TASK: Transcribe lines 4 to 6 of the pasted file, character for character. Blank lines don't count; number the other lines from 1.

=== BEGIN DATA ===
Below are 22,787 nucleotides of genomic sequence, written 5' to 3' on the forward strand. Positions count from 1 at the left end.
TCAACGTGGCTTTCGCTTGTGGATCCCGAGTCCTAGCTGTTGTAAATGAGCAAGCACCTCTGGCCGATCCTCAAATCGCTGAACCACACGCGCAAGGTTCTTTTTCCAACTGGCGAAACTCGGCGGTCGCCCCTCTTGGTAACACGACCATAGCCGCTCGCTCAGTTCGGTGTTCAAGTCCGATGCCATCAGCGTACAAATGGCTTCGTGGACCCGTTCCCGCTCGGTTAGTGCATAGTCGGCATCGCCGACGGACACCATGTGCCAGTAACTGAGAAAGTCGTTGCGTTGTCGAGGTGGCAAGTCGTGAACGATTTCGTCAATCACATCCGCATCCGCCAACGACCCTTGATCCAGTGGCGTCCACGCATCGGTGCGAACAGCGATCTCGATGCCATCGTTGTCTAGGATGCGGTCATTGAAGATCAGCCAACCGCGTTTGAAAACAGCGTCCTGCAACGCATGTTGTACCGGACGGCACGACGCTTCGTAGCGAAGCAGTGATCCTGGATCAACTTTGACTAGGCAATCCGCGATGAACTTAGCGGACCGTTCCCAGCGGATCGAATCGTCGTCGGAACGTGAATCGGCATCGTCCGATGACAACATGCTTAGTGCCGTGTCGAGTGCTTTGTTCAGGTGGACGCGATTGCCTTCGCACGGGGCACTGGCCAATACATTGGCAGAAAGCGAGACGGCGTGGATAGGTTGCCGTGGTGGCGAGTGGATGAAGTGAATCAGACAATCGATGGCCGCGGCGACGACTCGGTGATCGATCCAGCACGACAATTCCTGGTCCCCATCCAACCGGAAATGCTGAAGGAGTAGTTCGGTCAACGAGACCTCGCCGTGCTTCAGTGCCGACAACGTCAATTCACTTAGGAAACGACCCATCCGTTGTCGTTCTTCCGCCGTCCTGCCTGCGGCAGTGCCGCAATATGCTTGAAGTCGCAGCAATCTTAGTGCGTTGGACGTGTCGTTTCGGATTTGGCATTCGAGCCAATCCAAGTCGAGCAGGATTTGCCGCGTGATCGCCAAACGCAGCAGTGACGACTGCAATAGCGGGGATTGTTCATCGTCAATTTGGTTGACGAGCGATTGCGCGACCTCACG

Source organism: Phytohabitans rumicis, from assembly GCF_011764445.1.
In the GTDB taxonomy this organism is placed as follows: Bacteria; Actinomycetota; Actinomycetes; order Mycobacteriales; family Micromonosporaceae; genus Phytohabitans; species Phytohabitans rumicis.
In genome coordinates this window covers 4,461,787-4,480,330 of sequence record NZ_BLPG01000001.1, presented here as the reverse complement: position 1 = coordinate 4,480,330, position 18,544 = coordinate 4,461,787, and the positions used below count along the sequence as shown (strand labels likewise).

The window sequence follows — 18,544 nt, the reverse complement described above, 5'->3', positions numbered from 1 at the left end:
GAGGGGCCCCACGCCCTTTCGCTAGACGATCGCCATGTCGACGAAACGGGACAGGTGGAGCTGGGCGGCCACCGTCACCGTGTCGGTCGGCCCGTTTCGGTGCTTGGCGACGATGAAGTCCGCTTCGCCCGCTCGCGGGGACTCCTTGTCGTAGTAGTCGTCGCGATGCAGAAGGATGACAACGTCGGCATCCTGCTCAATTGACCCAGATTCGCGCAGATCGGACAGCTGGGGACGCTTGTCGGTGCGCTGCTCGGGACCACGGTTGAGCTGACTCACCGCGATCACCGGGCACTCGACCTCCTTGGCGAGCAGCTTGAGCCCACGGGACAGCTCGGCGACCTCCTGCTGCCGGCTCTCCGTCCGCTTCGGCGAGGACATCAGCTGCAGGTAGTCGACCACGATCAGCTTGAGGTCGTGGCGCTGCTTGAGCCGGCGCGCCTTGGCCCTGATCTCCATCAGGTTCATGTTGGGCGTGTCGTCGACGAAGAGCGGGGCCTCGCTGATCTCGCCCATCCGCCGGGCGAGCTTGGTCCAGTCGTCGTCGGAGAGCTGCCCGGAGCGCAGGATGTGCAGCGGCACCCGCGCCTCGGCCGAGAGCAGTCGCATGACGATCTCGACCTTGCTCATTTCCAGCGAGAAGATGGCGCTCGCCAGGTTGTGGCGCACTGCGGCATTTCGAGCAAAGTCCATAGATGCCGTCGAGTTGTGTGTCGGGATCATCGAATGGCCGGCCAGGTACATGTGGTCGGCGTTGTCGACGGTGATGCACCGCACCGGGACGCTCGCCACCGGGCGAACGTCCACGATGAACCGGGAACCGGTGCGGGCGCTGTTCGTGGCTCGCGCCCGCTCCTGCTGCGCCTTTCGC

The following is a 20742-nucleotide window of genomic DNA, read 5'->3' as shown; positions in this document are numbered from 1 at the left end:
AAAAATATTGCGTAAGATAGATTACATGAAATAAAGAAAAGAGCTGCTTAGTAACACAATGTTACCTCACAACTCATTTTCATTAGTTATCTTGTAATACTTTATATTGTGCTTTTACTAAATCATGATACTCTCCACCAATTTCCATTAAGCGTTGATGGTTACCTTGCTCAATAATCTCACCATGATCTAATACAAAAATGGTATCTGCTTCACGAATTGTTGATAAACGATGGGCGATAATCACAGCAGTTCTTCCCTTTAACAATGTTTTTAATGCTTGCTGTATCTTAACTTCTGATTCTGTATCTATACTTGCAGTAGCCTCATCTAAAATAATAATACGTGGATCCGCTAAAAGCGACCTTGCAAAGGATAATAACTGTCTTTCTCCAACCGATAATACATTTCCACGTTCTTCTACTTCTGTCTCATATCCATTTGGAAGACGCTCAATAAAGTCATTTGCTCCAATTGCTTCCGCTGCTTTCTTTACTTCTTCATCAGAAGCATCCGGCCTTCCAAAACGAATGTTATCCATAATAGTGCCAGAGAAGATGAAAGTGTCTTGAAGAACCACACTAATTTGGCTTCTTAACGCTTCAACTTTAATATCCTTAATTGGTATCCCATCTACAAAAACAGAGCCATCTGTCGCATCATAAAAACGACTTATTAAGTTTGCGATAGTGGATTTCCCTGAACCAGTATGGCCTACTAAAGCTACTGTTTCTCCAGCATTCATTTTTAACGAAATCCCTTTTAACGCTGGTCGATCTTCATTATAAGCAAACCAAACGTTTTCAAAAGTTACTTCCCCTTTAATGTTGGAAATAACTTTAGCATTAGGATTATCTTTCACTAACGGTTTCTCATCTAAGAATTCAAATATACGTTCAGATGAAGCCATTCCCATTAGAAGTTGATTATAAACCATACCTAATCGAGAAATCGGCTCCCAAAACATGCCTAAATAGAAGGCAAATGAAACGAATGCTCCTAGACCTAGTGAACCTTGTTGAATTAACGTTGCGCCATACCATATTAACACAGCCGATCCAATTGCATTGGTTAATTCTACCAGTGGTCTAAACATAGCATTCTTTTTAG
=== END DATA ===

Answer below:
In the GTDB taxonomy this organism is placed as follows: Bacteria; Actinomycetota; Actinomycetes; order Mycobacteriales; family Micromonosporaceae; genus Phytohabitans; species Phytohabitans rumicis.
In genome coordinates this window covers 4,461,787-4,480,330 of sequence record NZ_BLPG01000001.1, presented here as the reverse complement: position 1 = coordinate 4,480,330, position 18,544 = coordinate 4,461,787, and the positions used below count along the sequence as shown (strand labels likewise).

The window sequence follows — 18,544 nt, the reverse complement described above, 5'->3', positions numbered from 1 at the left end: